Please don’t take the above as a suggestion that we should not worry.  We should be concerned about our counterterrorism capability and that Afghanistan will again become a safe for international terrorism. The truth as of today, though, is we don’t know. There’s been a major change in the global terrorism ecosystem, and rather than make hyperbolic or vague claims about the risk (i.e. medium) and timeline (i.e. two years) of future terrorist threats from Afghanistan, we could establish indicators to understand whether and when we could be concerned about terrorist threats resurging from a historical homeland. Here’s a short, incomplete listing of indicators I’ll be looking for in the coming weeks and months 

Personnel and migration:

  • Do jihadists from outside Afghanistan migrate to Taliban controlled Afghanistan?

  • Do Western foreign fighters seek to travel in numbers greater than 25 to Taliban controlled Afghanistan?

  • Does any Taliban or Afghanistan based jihadi leader grab the attention of global jihadi audiences?

    • In mainstream media?

    • In social media?

Social media:

  • Do extremists in chat rooms and fringe social media platforms call for and sustain calls for a jihadi resurgence in Afghanistan?

    • Do any of the individuals and associated accounts calling for global jihad in Afghanistan actually make the move to Afghanistan?

  • Does the Taliban migrate to, or create its own social media channels which draw significant membership and dialogue outside of Afghanistan?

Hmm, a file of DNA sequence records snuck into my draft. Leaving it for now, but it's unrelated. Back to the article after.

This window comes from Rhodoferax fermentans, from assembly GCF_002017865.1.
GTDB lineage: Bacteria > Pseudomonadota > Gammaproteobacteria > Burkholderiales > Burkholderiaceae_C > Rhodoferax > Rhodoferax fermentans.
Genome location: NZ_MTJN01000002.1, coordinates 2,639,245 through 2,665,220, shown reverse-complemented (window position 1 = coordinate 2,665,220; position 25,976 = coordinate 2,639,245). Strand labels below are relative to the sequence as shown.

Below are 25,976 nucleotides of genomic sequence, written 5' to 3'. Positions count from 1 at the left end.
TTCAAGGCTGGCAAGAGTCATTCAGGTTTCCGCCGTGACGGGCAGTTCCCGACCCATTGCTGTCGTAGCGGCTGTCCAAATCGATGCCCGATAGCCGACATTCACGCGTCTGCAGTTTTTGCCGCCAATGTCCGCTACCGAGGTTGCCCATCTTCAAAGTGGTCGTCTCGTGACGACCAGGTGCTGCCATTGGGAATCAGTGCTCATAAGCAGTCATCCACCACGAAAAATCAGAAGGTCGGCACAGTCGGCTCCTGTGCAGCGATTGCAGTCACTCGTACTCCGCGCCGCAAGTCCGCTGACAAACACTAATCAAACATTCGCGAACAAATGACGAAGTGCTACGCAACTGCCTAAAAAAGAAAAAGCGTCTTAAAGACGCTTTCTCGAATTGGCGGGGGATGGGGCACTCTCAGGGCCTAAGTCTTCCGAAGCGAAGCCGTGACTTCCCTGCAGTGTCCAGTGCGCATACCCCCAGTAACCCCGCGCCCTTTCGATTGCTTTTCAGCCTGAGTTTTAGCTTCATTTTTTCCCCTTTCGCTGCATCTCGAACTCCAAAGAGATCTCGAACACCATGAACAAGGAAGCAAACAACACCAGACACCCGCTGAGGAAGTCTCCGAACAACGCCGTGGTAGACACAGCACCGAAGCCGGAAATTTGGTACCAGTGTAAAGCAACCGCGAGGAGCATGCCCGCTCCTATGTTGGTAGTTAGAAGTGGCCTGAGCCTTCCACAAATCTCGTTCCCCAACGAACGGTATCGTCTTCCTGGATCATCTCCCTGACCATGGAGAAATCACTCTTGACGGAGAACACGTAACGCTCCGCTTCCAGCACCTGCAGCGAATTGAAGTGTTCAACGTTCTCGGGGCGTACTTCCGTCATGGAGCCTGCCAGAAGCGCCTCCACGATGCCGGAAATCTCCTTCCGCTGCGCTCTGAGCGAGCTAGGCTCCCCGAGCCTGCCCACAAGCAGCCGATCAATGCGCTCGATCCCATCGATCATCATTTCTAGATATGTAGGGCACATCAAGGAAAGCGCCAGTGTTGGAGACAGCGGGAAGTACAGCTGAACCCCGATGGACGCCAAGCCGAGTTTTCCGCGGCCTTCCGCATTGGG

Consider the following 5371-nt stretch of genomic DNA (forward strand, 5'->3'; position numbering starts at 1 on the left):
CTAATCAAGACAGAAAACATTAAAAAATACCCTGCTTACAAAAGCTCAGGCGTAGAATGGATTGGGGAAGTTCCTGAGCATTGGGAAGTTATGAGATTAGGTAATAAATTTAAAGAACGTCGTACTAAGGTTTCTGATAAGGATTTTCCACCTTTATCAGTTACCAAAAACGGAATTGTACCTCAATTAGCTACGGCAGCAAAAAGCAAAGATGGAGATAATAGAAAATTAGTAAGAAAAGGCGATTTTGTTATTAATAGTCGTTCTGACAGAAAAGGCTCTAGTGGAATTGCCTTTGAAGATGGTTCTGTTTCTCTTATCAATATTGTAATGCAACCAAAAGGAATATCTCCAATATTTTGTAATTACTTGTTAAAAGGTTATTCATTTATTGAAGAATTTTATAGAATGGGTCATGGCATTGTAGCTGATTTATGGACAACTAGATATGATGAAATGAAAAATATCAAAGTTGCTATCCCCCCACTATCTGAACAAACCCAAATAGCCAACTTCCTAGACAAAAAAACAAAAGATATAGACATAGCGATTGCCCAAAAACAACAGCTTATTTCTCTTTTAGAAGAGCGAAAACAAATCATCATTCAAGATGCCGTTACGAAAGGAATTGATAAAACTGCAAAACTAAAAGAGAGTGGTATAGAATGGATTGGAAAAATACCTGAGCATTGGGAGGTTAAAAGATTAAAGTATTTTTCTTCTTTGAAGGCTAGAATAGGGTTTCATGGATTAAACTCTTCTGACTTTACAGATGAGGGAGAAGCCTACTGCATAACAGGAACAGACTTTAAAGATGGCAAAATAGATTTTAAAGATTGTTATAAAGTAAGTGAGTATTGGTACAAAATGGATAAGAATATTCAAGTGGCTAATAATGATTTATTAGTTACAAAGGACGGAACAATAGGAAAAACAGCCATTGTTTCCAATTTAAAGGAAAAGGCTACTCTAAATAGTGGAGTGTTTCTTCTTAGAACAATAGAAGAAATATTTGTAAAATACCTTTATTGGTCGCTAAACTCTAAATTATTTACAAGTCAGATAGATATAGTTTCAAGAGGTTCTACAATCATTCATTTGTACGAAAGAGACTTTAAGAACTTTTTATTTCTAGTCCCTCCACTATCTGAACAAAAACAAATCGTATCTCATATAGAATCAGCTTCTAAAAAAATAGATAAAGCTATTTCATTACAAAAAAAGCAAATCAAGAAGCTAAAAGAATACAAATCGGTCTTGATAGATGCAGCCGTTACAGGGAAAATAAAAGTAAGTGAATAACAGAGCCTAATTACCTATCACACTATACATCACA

• Does the Taliban scale its media operations to communicate in languages other than Pashtu and other local Afghan languages? (i.e. Arabic)

  • Once U.S. personnel have left Afghanistan, does Taliban media content shift from state-like diplomacy to jihadist-type violence?

Resources:

  • Do Persian Gulf donor funds again increase to the Taliban or extremist groups in Afghanistan? 

  • Do hawala transfers into Afghanistan and its neighboring countries increase in the near future? (i.e. old school donations to old school warlords and extremists)

  • Do digital currency transfers increase to individuals and groups inside Afghanistan? (i.e. new school donations to younger upstart extremists)

Violence:

  • Do local terrorist attacks on local populations increase?

  • Do inter-terror group attacks increase? (i.e. one terror group attacking another.)

  • Do local terrorist attacks target international targets and foreign citizens?

  • Do regional terror attacks from Afghanistan based terror groups increase? 

    • If so, which international country do they target? (i.e. U.S., Russia, China or others?)

  • Do international terror attacks from Afghanistan based terror groups increase? 

    • If so, where and who do they target?

Lastly, once U.S. citizens and associated evacuations have been completed, does the U.S. designate the Afghan Taliban a foreign terrorist group?  This will be a tricky call, and such a designation may ultimately be counter productive as the Taliban will control a state that may then be incentivized to harbor and cultivate jihadi terror groups.  

In conclusion, we should worry about an international terrorism resurgence, but I’d remind every American that we’re only a few months after a violent insurrection at the U.S. Capitol and yesterday a man from North Carolina shut down Capitol Hill for hours with a bomb threat. Someone in the U.S. is more likely to be killed by COVID-19 than a terrorist, and more likely to be killed by a domestic terrorist living in one’s neighborhood than an international terrorist residing in the remote mountains of Afghanistan. Let’s keep some perspective.